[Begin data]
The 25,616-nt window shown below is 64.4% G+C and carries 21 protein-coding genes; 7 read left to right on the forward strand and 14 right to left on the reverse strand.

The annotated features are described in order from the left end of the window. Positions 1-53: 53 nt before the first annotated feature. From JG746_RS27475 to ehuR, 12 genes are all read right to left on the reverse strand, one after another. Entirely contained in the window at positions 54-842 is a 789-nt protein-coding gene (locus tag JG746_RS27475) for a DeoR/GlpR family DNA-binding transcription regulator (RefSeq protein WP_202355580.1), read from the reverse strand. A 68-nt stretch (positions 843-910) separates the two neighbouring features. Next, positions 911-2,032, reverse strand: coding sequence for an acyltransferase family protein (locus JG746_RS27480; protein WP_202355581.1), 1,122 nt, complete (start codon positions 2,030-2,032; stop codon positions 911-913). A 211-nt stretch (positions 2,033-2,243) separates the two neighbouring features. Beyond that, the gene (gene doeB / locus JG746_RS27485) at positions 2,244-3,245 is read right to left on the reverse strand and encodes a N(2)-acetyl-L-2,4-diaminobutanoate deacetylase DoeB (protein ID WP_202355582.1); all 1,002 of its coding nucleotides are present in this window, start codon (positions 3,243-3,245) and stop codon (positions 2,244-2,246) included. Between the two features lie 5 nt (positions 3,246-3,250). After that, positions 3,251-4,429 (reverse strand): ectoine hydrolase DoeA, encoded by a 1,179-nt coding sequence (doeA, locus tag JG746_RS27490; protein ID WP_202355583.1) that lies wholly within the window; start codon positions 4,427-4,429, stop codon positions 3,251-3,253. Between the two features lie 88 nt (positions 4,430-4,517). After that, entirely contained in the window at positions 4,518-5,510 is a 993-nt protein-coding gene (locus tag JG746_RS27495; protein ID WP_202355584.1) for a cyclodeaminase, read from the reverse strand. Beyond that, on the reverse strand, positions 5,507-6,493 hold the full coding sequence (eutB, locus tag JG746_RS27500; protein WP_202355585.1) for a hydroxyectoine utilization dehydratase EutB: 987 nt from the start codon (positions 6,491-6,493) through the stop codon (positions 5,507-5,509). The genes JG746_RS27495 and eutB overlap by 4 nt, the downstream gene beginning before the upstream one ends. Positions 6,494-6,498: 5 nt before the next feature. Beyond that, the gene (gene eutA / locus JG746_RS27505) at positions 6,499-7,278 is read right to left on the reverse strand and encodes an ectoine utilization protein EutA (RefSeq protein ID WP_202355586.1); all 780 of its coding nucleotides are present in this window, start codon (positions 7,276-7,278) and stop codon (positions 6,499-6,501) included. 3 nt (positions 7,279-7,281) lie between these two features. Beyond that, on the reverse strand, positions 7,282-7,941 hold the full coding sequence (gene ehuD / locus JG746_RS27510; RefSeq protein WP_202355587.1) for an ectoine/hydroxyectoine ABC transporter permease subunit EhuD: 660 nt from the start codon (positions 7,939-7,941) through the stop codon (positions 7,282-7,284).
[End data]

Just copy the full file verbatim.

The 25,616-nt window shown below is 64.4% G+C and carries 21 protein-coding genes; 7 read left to right on the forward strand and 14 right to left on the reverse strand.

The annotated features are described in order from the left end of the window. Positions 1-53: 53 nt before the first annotated feature. From JG746_RS27475 to ehuR, 12 genes are all read right to left on the reverse strand, one after another. Entirely contained in the window at positions 54-842 is a 789-nt protein-coding gene (locus tag JG746_RS27475) for a DeoR/GlpR family DNA-binding transcription regulator (RefSeq protein WP_202355580.1), read from the reverse strand. A 68-nt stretch (positions 843-910) separates the two neighbouring features. Next, positions 911-2,032, reverse strand: coding sequence for an acyltransferase family protein (locus JG746_RS27480; protein WP_202355581.1), 1,122 nt, complete (start codon positions 2,030-2,032; stop codon positions 911-913). A 211-nt stretch (positions 2,033-2,243) separates the two neighbouring features. Beyond that, the gene (gene doeB / locus JG746_RS27485) at positions 2,244-3,245 is read right to left on the reverse strand and encodes a N(2)-acetyl-L-2,4-diaminobutanoate deacetylase DoeB (protein ID WP_202355582.1); all 1,002 of its coding nucleotides are present in this window, start codon (positions 3,243-3,245) and stop codon (positions 2,244-2,246) included. Between the two features lie 5 nt (positions 3,246-3,250). After that, positions 3,251-4,429 (reverse strand): ectoine hydrolase DoeA, encoded by a 1,179-nt coding sequence (doeA, locus tag JG746_RS27490; protein ID WP_202355583.1) that lies wholly within the window; start codon positions 4,427-4,429, stop codon positions 3,251-3,253. Between the two features lie 88 nt (positions 4,430-4,517). After that, entirely contained in the window at positions 4,518-5,510 is a 993-nt protein-coding gene (locus tag JG746_RS27495; protein ID WP_202355584.1) for a cyclodeaminase, read from the reverse strand. Beyond that, on the reverse strand, positions 5,507-6,493 hold the full coding sequence (eutB, locus tag JG746_RS27500; protein WP_202355585.1) for a hydroxyectoine utilization dehydratase EutB: 987 nt from the start codon (positions 6,491-6,493) through the stop codon (positions 5,507-5,509). The genes JG746_RS27495 and eutB overlap by 4 nt, the downstream gene beginning before the upstream one ends. Positions 6,494-6,498: 5 nt before the next feature. Beyond that, the gene (gene eutA / locus JG746_RS27505) at positions 6,499-7,278 is read right to left on the reverse strand and encodes an ectoine utilization protein EutA (RefSeq protein ID WP_202355586.1); all 780 of its coding nucleotides are present in this window, start codon (positions 7,276-7,278) and stop codon (positions 6,499-6,501) included. 3 nt (positions 7,279-7,281) lie between these two features. Beyond that, on the reverse strand, positions 7,282-7,941 hold the full coding sequence (gene ehuD / locus JG746_RS27510; RefSeq protein WP_202355587.1) for an ectoine/hydroxyectoine ABC transporter permease subunit EhuD: 660 nt from the start codon (positions 7,939-7,941) through the stop codon (positions 7,282-7,284).